The European Central Bank has given the Cypriot government until Monday to agree a bailout plan for the island’s banks, teetering on the verge of bankruptcy.
If no deal is agreed, the ECB has said that it will cut off funding to Cyprus, which risks provoking a financial meltdown in the island republic.
In a statement, the Frankfurt-based bank said its governing council had decided it would maintain the current level of Emergency Liquidity Assistance (ELA) until Monday, March 25th, but if no deal is reached, then ELA payments would be suspended.
A spokesperson for the bank said: “Thereafter, Emergency Liquidity Assistance (ELA) could only be considered if an EU-IMF programme is in place that would ensure the solvency of the concerned banks.”
Cyprus has stared bankruptcy in the face since Tuesday, when a massively unpopular bailout plan, which would have seen a levy on the bank deposits of ordinary savers, was overwhelmingly rejected by the country’s parliament. The levy provoked fury amongst the Cypriot population, who felt they were being unfairly penalised for the mistakes made by the banking sector.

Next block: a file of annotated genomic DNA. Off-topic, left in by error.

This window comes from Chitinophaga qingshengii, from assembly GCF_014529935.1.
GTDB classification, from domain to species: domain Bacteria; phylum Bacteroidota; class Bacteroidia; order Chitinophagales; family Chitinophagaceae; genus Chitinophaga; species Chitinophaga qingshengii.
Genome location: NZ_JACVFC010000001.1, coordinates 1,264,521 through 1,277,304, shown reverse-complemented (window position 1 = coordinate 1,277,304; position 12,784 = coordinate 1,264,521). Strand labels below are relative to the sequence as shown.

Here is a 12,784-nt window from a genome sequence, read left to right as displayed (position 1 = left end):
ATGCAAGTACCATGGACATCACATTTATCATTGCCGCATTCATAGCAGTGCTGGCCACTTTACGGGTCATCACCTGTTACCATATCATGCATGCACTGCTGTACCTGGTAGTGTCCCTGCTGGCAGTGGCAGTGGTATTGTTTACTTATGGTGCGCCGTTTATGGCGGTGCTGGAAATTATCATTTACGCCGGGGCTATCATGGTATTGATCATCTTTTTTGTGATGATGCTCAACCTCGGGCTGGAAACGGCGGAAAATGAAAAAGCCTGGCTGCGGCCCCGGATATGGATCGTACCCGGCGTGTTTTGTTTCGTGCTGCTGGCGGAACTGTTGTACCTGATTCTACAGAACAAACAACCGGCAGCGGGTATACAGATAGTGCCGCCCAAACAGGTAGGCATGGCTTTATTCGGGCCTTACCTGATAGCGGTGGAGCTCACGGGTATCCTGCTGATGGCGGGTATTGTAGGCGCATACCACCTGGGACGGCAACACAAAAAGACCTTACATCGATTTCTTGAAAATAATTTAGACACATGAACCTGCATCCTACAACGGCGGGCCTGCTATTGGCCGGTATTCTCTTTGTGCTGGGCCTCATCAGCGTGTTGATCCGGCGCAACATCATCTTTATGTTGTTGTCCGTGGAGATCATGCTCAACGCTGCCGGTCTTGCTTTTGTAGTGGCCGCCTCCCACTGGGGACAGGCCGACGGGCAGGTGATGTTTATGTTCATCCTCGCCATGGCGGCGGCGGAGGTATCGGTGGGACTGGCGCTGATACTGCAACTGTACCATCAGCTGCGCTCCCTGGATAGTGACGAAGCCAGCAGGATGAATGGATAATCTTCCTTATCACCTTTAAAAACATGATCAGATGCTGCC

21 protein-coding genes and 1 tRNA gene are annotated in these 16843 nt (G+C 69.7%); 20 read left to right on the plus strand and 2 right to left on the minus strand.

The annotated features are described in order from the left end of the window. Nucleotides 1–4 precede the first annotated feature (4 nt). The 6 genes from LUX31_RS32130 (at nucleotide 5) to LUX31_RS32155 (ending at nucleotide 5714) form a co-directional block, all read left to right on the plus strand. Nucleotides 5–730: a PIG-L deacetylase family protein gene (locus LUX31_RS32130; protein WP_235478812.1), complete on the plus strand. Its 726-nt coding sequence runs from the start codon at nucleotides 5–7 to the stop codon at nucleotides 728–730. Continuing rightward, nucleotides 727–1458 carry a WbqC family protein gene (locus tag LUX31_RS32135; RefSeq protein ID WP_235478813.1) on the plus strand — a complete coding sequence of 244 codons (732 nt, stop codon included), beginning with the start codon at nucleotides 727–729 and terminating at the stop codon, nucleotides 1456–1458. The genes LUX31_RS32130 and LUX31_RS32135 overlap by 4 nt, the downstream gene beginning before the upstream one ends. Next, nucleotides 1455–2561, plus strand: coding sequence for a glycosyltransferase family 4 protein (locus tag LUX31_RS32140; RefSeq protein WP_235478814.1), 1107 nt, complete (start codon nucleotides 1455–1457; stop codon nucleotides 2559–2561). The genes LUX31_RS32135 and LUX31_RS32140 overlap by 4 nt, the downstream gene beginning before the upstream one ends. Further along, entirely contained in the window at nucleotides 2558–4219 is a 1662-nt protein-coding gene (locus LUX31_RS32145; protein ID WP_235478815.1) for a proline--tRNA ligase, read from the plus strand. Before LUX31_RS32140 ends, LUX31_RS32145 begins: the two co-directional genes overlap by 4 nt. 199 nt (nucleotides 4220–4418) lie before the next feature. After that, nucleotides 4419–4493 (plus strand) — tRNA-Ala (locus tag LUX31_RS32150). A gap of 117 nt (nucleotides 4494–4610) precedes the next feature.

The government now hopes to create a new bailout plan that can avoid a levy on bank deposits. The government announced today that it would bundle together state assets in an attempt to create a “solidarity fund” which can be used as the basis of an emergency bond issue. The Speaker of the Cypriot parliament, Yiannakis Omirou, insisted that a levy on bank deposits was not on the table.
The government is also in talks with Russia, seeking an injection of funds from Moscow. Many of the larger bank deposits held by Cypriot banks belong to Russian investors, some of whom are suspected by the ECB of money-laundering.